Joining us now, White House and national security correspondent for "The New York Times," David Sanger, and the director of the China Power Project at the Center for Strategic and International Studies, Bonny Lin.

Thanks, guys, for coming in.

Bonnie, the goal, just to keep these two sides talking. I don't think people are wrong to hear that and think, that's the expectation? It's that limited? I mean, what does that say?

BONNY LIN, DISTINGUISHED PRACTITIONER IN GRAND STRATEGY, YALE SCHOOL OF GLOBAL AFFAIRS: I think the Biden administration is trying to lower expectations prior to going into these meetings because they weren't sure exactly what could be achieved.

But I think we're hearing that we probably will see a couple of positive outcomes. This morning I think we've been hearing news that of the potential outcome on agreement on climate change. We're likely to see a resumption of military-to-military ties. There also may be progress on the Chinese willingness to curb down on precursors that are supporting the trade in fentanyl.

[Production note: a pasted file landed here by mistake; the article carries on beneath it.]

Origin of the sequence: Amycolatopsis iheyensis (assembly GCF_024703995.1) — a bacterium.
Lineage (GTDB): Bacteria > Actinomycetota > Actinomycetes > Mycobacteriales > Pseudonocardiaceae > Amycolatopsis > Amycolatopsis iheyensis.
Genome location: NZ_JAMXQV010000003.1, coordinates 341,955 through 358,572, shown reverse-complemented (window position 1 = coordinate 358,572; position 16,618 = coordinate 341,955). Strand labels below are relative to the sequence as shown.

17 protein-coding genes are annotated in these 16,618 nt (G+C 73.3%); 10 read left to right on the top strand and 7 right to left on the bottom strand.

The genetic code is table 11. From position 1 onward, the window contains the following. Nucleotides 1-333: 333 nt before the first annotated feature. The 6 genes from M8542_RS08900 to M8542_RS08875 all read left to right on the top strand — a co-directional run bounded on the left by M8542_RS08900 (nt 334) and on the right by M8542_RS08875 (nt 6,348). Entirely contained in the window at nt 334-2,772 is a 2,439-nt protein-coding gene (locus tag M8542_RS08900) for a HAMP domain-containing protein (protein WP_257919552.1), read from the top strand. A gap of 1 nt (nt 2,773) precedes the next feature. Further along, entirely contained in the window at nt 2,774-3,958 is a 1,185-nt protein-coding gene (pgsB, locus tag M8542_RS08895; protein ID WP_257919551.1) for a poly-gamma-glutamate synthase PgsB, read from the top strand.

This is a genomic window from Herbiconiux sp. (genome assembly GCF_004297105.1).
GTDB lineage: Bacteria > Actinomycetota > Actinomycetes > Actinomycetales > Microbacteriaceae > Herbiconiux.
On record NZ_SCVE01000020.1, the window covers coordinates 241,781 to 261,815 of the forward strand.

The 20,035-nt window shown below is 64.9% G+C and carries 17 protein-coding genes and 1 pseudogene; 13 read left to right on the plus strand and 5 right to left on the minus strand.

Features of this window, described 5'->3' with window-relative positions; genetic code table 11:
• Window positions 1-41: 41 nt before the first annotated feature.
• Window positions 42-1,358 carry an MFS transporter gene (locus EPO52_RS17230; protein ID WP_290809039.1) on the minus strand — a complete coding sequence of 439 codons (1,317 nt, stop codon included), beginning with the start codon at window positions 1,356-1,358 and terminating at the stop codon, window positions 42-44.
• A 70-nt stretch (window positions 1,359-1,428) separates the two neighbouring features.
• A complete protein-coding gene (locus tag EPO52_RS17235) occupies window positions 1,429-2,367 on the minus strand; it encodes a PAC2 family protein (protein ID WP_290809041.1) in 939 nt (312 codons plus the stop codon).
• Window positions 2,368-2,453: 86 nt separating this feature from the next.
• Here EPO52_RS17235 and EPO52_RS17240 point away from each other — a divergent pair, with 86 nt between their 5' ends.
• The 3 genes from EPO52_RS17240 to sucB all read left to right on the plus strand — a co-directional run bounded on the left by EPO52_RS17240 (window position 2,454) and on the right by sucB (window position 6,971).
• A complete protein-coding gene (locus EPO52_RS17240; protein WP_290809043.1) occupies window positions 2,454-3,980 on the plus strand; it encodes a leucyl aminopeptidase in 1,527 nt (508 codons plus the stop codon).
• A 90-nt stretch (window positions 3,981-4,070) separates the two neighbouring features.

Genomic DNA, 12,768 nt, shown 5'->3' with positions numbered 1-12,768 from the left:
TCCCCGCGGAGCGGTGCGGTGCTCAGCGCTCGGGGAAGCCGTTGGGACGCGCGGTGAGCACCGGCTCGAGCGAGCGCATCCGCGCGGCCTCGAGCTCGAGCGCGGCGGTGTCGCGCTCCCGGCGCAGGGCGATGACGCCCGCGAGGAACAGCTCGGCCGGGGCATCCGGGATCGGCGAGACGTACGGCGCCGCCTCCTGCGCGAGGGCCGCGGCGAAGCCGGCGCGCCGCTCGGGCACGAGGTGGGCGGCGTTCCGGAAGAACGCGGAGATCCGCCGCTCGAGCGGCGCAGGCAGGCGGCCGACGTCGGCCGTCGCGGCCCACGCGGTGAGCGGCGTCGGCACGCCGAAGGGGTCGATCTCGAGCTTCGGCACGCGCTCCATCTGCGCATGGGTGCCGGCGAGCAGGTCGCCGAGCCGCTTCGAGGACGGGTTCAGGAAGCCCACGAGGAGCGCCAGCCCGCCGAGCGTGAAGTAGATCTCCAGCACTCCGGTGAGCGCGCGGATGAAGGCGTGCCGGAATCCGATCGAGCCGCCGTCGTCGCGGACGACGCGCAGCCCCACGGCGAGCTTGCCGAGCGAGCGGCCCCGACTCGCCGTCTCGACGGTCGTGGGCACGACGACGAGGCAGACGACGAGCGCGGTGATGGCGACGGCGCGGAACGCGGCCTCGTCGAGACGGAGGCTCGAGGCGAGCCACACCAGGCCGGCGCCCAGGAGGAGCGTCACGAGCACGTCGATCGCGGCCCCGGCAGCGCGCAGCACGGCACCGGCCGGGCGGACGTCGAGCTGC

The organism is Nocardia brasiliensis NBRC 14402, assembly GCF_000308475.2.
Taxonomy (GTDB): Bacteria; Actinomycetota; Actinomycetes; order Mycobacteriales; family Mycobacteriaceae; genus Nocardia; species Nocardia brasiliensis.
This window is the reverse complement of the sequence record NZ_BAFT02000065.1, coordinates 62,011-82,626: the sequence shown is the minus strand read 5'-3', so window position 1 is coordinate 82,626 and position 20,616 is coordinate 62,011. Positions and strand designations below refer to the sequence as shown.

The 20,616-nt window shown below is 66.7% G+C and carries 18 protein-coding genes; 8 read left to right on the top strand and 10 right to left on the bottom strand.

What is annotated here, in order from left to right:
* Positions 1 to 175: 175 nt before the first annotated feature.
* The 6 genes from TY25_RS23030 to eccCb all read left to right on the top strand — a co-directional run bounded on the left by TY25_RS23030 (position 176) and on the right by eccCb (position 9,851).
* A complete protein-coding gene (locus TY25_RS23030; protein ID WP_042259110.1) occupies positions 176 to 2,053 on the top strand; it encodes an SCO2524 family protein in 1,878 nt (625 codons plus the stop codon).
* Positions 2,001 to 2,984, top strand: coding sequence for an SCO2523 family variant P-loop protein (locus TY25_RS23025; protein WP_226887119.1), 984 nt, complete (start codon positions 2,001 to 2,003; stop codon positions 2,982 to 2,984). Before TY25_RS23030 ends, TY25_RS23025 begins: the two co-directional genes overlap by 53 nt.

So, I think we might see more, but I - but the administration has been trying to keep expectations low.

BOLDUAN: Look, David, you've been covering U.S.-China talks for a few decades now. How is this time different?

DAVID SANGER, CNN POLITICAL AND NATIONAL SECURITY ANALYST: Well, first, thanks for the reminder, Kate. It has been a little --

BOLDUAN: It's a compliment. It is a compliment.